Gut microbial regulation of organismal health through Tachykinin in Drosophila

Marcu, Diana Elena (2024) Gut microbial regulation of organismal health through Tachykinin in Drosophila. PhD thesis, University of Glasgow.

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The complex relationship between the gut microbiota and host physiology is a multifaceted area of investigation with profound implications for systemic health and ageing. Despite residing predominantly in the gut, the microbiota holds the potential to systemically impact overall host health, including complex processes like ageing. This prompts the question, by what mechanisms does the gut microbiota systematically influence the host? Host-derived hormones, particularly gut peptides secreted by enteroendocrine cells, emerge as potential mediators for conveying the microbiota's influence on lifespan and metabolism. However, the exact molecular mechanisms through which microbiota regulate host enteroendocrine signalling, and the relevance of this in systemic host health, is unknown.

Drosophila melanogaster was used as an in vivo model to study the impact of microbiota on host via enteroendocrine signalling. To address this, I used a unique approach, integrating germ-free and gnotobiotic conditions with targeted genetic manipulations. This strategy provided a platform to unravel the specific roles of enteroendocrine peptides in the context of microbial influence. RNAseq analysis and fluorescence staining showed that the microbiota shapes the expression levels of gut peptides, and the number EE cells present in the gut. In particular, the differentially expressed host derived gut peptide, tachykinin (TK), proved to be a strong candidate to mediate the influence of microbiota on host health. Germ-free and conventional flies were used to determine if TK responds to microbial cues to regulate complex host phenotypes such lipid metabolism, lifespan, starvation resistance, feeding behaviour and fecundity. The focus was specifically on two phenotypes: lifespan and lipid metabolism. In the presence of microbiota, ubiquitous RNAi against TK extended lifespan, but eliminating the microbiota had no additive effect. TK knockdown also increased lipid levels in conventional flies, but this effect was reversed in germ-free flies, demonstrating that the microbiota regulates complex host traits through a TK mediary. To refine which members of the microbiota interact through TK, gnotobiotic flies mono-colonised by either the gut symbiont Acetobacter pomorum, or Lactobacillus brevis were used. A. pomorum was found to strongly modulate lifespan and lipid levels via TK, while L. brevis had a marginal impact. It was further determined that in order to achieve lifespan modulation, A. pomorum regulated TK expression in the gut, which then targets its receptor TKR99D in the brain. In terms of potential mechanisms mediating the impact of the interaction between A. pomorum and TK - feeding and egg laying assays suggest that nutrient restriction and reduced reproduction can be excluded but impacts on 4E-BP and Akt expression suggest roles for the IIS/TOR signalling network. In support of this, ablation of insulin producing cells phenocopies the TK knockdown lifespan phenotype. However, knockdown of TK in null-dFOXO mutants showed that, while dFOXO is required for TK to modulate lifespan, it is not required for microbial lifespan regulation, suggesting that other interacting mechanisms are likely to be involved.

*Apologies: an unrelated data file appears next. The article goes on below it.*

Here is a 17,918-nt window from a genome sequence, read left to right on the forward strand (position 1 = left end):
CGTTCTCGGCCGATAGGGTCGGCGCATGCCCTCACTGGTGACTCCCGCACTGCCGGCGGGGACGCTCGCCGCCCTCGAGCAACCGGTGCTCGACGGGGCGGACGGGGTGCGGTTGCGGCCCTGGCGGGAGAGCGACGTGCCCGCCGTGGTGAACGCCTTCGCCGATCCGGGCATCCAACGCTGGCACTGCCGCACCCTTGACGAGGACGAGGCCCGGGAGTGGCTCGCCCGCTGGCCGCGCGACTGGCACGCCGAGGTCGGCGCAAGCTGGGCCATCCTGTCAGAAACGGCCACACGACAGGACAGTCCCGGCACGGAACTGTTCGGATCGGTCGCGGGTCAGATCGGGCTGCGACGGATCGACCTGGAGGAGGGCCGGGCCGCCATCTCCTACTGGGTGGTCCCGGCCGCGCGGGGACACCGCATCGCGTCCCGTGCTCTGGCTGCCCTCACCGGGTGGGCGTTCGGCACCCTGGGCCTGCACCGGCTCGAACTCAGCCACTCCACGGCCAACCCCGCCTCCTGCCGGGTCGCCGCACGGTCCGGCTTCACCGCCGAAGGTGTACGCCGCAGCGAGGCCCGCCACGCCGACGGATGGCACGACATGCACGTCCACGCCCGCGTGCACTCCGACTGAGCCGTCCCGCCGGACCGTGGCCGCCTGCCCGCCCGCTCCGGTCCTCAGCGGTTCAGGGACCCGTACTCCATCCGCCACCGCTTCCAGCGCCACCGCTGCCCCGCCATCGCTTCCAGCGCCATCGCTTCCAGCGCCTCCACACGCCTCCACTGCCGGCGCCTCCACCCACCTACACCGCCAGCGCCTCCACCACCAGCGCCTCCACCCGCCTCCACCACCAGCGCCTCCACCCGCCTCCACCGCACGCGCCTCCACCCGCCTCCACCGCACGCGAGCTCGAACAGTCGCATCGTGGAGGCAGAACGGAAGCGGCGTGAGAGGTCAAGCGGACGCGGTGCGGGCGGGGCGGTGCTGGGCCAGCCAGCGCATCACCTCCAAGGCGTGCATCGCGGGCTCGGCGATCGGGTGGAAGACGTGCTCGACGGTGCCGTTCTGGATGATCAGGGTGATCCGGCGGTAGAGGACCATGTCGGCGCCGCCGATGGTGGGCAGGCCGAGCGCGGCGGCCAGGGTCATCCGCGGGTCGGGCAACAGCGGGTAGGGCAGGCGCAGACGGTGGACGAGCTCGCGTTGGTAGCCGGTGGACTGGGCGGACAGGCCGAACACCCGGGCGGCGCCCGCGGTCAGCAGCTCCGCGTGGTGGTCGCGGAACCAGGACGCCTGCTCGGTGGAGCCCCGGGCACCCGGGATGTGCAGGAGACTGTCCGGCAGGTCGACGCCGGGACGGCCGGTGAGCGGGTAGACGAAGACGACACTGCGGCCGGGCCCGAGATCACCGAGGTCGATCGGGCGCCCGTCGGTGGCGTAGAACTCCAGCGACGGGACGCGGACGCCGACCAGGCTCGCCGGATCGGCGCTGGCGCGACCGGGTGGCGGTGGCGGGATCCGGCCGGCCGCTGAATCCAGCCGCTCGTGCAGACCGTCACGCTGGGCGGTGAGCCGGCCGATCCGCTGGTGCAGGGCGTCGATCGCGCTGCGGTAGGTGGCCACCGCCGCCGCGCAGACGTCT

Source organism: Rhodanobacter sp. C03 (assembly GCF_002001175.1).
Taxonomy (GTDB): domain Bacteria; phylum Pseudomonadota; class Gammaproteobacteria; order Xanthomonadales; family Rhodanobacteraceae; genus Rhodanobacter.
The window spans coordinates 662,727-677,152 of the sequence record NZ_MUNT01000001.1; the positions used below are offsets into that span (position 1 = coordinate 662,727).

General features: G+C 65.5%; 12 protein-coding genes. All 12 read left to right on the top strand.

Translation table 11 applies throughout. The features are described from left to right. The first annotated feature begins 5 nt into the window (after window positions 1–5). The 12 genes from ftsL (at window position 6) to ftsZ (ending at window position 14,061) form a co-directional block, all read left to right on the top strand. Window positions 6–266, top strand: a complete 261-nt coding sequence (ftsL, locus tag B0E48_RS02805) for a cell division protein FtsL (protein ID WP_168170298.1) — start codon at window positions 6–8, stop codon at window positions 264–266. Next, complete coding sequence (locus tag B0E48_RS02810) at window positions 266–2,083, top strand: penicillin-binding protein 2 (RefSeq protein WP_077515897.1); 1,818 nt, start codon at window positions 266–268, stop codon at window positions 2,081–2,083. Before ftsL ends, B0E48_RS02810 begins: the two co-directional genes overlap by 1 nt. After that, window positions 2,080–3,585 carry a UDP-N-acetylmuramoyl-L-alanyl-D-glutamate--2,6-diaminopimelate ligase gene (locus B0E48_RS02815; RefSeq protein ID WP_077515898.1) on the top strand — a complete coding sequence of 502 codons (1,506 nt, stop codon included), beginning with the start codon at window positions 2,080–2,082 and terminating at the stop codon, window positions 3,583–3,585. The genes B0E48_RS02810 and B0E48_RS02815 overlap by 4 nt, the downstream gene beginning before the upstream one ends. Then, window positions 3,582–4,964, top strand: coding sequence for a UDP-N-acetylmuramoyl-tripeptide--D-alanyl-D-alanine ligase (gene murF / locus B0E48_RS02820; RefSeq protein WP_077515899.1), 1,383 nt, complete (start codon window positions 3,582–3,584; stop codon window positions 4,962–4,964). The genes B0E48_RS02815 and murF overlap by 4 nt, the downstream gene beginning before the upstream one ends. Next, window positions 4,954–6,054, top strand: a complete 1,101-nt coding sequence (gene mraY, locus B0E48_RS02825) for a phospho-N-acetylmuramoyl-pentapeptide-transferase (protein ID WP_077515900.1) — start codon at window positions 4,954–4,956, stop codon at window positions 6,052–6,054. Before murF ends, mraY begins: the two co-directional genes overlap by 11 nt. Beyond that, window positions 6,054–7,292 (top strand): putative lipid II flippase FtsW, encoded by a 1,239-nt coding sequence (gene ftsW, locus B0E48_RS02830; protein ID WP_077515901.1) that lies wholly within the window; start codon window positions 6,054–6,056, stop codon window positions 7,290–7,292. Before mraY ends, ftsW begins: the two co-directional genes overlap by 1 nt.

In conclusion, this thesis implicates TK as a pivotal mediator of the effect of microbiota on host lifespan, setting the stage for innovative approaches to delay ageing and improve healthspan.

Item Type: Thesis (PhD)
Qualification Level: Doctoral
Subjects: Q Science > QR Microbiology
Colleges/Schools: College of Medical Veterinary and Life Sciences > School of Molecular Biosciences
Supervisor's Name: Dobson, Dr. Adam and Cordero, Professor Julia
Date of Award: 2024
Depositing User: Theses Team
Unique ID: glathesis:2024-84251
Copyright: Copyright of this thesis is held by the author.
Date Deposited: 24 Apr 2024 10:38
Last Modified: 24 Apr 2024 10:41
Thesis DOI: 10.5525/gla.thesis.84251

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